As anytime you begin to live with someone new, there are all of the small steps of getting to know one other, learning habits and rhythms. Sometimes you learn through conversation or marathons of games like Scrabble in Dutch or Rummikub. Neither of which I was particularly successful at. There were nights of shared meals, building up gradually from once a week to every night. There were experiments with making homemade risotto, upside down leek tart and a number of other recipes that I would previously have classified as “For a Real Cook”.

Throughout it all, there was energy that something was being built, something positive and hopeful, like a growing plant. Selfishly, I know I needed this. It brought me perspective again and hope that after this long period of lockdown, things could still be done. It felt like possibility.

Last week, I felt unsettled. I felt like things were in danger of changing direction and it wouldn’t be a good outcome. I tried getting to the root of it. You know, as a problem solver I can’t sit still when I could be thinking about a solution. I couldn’t solve this one.

Between Sunday night late and Monday morning early, LB left on silent feet. Everything perfectly in it’s place as if it had never been disturbed, keys in the mail slot. Just now, I went down and saw that all of the things that had been given were perfectly lined up in a bookcase next to the bed. The site of those objects there feels like a confirmation of the rejection I have been feeling and not putting a name on.

The feeling of rejection is something that is at the core of what hurts. Logically I know that I cannot know what LB was thinking or feeling. I have done the “What If” laundry list with myself 100 times at least this past week. With GG I have done it 25 times.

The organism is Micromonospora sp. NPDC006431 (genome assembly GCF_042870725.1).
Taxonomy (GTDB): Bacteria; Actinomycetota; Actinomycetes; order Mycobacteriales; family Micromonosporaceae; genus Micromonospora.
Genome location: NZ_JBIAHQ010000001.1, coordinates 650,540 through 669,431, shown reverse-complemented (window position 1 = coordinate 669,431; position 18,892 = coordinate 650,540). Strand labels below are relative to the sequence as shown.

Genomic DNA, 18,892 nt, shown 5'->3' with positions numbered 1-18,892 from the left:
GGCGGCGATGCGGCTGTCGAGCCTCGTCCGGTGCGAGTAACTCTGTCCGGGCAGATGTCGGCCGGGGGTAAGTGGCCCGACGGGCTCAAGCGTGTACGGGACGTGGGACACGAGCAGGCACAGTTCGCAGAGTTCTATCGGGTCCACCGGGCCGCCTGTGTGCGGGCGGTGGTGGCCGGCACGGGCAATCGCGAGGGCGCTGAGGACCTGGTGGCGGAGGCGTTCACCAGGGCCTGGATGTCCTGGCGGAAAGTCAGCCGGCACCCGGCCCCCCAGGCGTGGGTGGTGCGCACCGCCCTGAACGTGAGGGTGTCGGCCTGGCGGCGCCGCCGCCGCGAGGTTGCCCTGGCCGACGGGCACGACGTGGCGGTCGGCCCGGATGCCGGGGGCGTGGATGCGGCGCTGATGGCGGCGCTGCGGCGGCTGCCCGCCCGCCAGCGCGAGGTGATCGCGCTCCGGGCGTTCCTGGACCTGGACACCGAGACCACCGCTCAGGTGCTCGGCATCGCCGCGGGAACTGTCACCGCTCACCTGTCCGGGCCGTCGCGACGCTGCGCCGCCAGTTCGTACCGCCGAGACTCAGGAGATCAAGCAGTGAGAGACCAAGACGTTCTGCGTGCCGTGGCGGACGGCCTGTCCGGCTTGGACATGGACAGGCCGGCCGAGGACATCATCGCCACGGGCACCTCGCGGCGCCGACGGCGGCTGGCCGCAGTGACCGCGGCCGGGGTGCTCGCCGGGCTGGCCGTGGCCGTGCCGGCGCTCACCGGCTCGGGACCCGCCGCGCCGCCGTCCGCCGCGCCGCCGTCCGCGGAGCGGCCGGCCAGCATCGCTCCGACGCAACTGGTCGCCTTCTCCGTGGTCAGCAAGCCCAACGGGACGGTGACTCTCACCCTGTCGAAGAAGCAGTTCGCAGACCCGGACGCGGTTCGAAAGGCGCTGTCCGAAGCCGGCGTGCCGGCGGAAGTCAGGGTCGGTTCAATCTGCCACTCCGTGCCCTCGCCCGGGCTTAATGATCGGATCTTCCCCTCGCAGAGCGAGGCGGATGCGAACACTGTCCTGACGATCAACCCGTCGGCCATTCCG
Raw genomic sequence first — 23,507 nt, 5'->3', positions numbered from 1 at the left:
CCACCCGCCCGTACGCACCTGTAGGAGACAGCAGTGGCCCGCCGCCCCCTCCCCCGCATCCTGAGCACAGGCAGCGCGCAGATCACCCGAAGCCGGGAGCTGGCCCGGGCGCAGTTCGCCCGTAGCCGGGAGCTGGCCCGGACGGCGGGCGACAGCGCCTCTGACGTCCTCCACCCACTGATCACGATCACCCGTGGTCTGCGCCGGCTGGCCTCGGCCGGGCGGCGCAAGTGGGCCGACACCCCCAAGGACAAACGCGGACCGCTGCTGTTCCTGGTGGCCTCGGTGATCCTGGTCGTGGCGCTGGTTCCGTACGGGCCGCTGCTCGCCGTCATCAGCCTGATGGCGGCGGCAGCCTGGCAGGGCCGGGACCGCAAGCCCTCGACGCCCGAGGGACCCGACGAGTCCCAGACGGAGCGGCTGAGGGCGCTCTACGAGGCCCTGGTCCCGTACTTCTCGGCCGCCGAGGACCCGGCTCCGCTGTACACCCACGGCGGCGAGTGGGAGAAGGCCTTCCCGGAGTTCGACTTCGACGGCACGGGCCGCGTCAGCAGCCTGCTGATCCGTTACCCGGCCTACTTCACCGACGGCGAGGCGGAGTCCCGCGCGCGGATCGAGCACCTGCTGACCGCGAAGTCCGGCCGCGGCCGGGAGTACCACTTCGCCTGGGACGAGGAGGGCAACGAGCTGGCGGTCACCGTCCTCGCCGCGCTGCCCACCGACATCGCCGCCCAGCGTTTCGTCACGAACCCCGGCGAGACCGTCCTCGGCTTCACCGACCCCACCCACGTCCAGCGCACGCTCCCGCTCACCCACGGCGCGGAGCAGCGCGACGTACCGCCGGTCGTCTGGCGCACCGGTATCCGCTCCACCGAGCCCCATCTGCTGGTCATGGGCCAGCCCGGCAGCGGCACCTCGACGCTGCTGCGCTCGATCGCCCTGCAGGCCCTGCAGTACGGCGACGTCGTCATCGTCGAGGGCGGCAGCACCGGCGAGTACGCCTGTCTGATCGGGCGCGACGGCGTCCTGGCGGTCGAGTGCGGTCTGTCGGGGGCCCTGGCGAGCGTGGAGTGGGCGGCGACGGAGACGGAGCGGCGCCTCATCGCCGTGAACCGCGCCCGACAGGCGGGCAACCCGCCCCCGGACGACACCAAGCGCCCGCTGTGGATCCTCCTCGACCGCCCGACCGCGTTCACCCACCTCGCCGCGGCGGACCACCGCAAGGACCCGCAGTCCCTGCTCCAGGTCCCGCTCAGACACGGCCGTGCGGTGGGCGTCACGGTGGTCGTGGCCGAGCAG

But I don’t know. It’s unlikely that I will find out any time soon. I might never. There are lots of unanswered questions with regards to people that have been part of my life. What I do know is that if we do see each other again, I hope that we will be able to talk. I hope that the time that LB was here was a place to recharge and feel safe, despite the departure. I hope that LB understands that the door is always open. I sent an old fashioned SMS saying so, so far unanswered.

Until then, we’ll have to adjust to the missing. I’ve thought about how I attach to people as well. Thanks to all of the experience with Raven, it’s something I have not been afraid of doing for years. I grab hold quickly and I hang on. I am okay with that 🙂 When I was younger, I thought it was much more important not to be attached. It was also safer, I thought. People can’t hurt you or can hurt you less. Over the years I’ve figured out that being hurt is not something that you can avoid but you will survive it. There are things you can learn from it. The risk of being hurt is far outweighed by the benefits of being open, caring deeply and showing it. Right as I typed that sentence, Pickle came running out of nowhere to stand next to me long enough to purr deeply and then move on to seeing if there was something to find in the dog bowls. Seems like a good moment to close on.